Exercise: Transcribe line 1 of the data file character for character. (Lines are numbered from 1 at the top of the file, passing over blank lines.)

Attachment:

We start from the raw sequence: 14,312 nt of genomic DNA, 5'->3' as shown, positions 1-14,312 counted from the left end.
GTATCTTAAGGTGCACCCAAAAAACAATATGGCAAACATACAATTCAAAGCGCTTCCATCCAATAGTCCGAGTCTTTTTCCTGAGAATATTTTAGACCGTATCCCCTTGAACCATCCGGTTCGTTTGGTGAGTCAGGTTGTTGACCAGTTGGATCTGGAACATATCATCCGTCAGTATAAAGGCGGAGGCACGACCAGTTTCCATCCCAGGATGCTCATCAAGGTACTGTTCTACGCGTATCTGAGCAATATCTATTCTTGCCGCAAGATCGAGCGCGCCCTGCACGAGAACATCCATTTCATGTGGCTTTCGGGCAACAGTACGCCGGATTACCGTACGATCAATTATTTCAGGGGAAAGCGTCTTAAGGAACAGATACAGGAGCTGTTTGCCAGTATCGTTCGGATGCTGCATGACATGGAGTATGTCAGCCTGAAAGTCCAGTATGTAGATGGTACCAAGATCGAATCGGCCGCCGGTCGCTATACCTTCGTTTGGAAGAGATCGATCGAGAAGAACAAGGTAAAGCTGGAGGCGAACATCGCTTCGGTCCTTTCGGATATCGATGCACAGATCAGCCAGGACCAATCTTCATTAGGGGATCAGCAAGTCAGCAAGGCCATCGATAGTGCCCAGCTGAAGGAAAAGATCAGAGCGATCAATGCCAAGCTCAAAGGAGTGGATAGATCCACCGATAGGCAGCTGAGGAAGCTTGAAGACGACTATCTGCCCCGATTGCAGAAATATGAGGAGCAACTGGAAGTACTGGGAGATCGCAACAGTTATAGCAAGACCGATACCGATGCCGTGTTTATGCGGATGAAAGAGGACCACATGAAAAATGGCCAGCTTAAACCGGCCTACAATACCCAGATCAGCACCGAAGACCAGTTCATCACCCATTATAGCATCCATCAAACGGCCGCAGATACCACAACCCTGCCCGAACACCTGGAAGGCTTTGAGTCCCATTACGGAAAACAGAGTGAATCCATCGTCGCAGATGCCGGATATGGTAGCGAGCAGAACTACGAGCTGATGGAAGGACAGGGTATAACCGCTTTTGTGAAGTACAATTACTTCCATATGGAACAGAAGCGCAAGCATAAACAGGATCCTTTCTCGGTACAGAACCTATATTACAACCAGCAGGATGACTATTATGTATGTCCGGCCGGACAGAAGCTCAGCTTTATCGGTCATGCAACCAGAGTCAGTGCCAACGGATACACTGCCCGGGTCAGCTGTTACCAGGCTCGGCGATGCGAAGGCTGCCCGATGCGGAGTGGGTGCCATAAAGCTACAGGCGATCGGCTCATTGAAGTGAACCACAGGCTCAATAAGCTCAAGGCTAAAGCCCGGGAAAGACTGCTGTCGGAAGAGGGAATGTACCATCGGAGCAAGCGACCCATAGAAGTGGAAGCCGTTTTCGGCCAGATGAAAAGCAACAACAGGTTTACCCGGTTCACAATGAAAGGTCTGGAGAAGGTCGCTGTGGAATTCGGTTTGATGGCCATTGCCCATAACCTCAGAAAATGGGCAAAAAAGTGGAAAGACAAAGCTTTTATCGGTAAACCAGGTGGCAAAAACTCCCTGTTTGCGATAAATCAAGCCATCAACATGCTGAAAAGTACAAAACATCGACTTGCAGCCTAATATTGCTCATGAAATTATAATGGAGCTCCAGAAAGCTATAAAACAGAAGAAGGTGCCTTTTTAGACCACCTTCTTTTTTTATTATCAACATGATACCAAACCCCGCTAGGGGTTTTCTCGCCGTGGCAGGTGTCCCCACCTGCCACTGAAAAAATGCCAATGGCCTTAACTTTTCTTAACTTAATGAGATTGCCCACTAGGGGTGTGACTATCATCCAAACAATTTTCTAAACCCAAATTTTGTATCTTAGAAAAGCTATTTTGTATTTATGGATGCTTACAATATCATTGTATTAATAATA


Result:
We start from the raw sequence: 14,312 nt of genomic DNA, 5'->3' as shown, positions 1-14,312 counted from the left end.